Grey Gardens – Southwark Playhouse


Sheila Hancock and Jenna Russell in Grey Gardens at the Southwark Playhouse, London. Pictures: Roy Tan

Grey Gardens continues at Southwark Playhouse, London until 6 February.

Star rating: five stars ★ ★ ★ ★ ★

By now, we are all used to musical theatre plundering cinema’s back catalogue to find stories. We are less used to those stories coming from documentaries rather than works of fiction. Grey Gardens was a 1975 documentary chronicling the lives of an eccentric mother and daughter living in a crumbling mansion in the otherwise affluent East Hampton, Long Island area of New York state. Once members of the moneyed elite – they were cousin and aunt to Jacqueline Bouvier, who went on to marry first John F. Kennedy and then Aristotle Onassis – now, all they had were each other and the numerous stray cats and other animals who had taken up residence in a house which was falling to rack and ruin.

The pair’s vocal mannerisms and ramblings helped the original documentary become a true cult classic. But while it is a remarkable character study, there is not enough narrative content to justify a full-length musical based solely on its contents. So musician Scott Frankel, along with lyricist Michael Korie and book writer Doug Wright, fabricate an Act I set in 1941, when the Bouviers were at the height of their powers.

Their creation is a well-crafted, MGM-style musical of families for whom marriages are as much about power and ambition as they are about love. Little Edie (Rachel Anne Rayham) is about to celebrate her engagement to Joe Kennedy (Aaron Sidwell), John Fitzgerald’s older brother – as long as her eccentric, performance-obsessed mother does not frighten him away.

As Edith Bouvier Beale, Jenna Russell cuts a fine comic figure, with hints of mania occasionally flickering to the surface before being pushed away with a smile and a song. Jeremy Legat provides a waspish foil to both Edith and Edie as the live-in pianist whose lines are as dry as his morning cocktails, while Billy Boyle’s turn as Edith’s father portrays an eccentric patriarch whose charms conceal a harsh rule, and whose influence clearly played out in both Edith and Edie’s later lives.

12467859_10208607433091287_245714982_nIn this first act, Frankel and Korie’s songs feel exquisitely of the period without ever descending into pastiche. ‘The Five-Fifteen’, about how Edith must get everything in order before her husband arrives on the evening train, is full of both witty rhymes and sly comedy, while also hinting at Edith’s disconnection from reality. There is also a jaw-droppingly brazen send-up of white Americans’ casually insensitive racism, with Edith performing a piece of minstrelsy that stops just short of blackface as her black butler (Ako Mitchell) looks on.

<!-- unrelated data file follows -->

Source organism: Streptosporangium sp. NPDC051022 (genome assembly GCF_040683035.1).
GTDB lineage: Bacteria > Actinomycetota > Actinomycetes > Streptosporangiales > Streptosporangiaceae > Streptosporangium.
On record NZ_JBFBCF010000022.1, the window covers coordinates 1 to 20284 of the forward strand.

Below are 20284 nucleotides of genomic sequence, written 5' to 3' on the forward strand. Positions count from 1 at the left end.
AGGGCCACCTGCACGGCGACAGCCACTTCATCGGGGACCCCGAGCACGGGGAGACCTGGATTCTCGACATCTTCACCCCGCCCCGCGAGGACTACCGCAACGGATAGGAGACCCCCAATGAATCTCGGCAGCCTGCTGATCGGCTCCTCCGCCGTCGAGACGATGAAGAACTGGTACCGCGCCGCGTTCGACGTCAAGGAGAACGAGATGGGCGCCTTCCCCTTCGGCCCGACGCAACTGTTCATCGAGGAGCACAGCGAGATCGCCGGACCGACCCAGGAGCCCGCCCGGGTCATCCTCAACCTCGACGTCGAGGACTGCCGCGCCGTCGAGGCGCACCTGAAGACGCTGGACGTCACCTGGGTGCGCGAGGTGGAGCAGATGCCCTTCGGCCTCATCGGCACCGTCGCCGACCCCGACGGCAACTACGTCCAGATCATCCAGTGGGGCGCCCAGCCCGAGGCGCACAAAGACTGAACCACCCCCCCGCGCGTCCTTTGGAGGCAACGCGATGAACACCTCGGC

As Act I progresses and young Edie’s engagement both approaches and feels like it is slipping away, Rayham and Sidwell come into their own, with men’s expectations of their wives playing out against Edie’s desire for her own independence.

If Act I were a full length musical, it would be a fine piece, evocative of an era while touching on topics that the coy 1940s may only have hinted at. But where Grey Gardens elevates beyond that is in a complete tonal shift in Act II.

Moving forward to the early 1970s with Edith (now played by Sheila Hancock) and Edie (Jenna Russell once again) alone in their crumbling mansion, much of the dialogue and situation is lifted from the original documentary. And there is an air of stagnant melancholy hanging over the couple, even as Russell in particular delivers a superb comic performance.

Hancock’s Edith, often off with the fairies, veers between affection for young neighbour-cum-handyman Jerry (Aaron Sidwell in a remarkable second role) and fears about her future and that of the house. In portraying combinations of strength and vulnerability, Hancock has few equals and she is on top form here.

The isolated nature of Edith and Edie’s personalities make musical numbers harder to weave into the narrative than in Act I, so we have occasional fantasy scenarios, from send-ups of wartime pep songs to full gospel choirs. Such diversions are handled well, director Thom Southerland and choreographer Lee Proud ensuring that they always supplement the two main characters’ story rather than divert from it.

And as Russell’s Edie continues to struggle with her desire for independence and its conflict with her duty to family, we are left with a musical which is incendiary in its power, and a performance which demonstrates that Jenna Russell is one of the most engaging actors to watch. But Grey Gardens’ true accomplishment is that it provides an insight into two people’s lives who, through the fictional prism of musical theatre, emerge more real than before.

Scott Matthewman

* Look out for our forthcoming interview with the writers of Grey Gardens – Scott Frankel (music), Michael Korie (lycis) and Doug Wright (book). 


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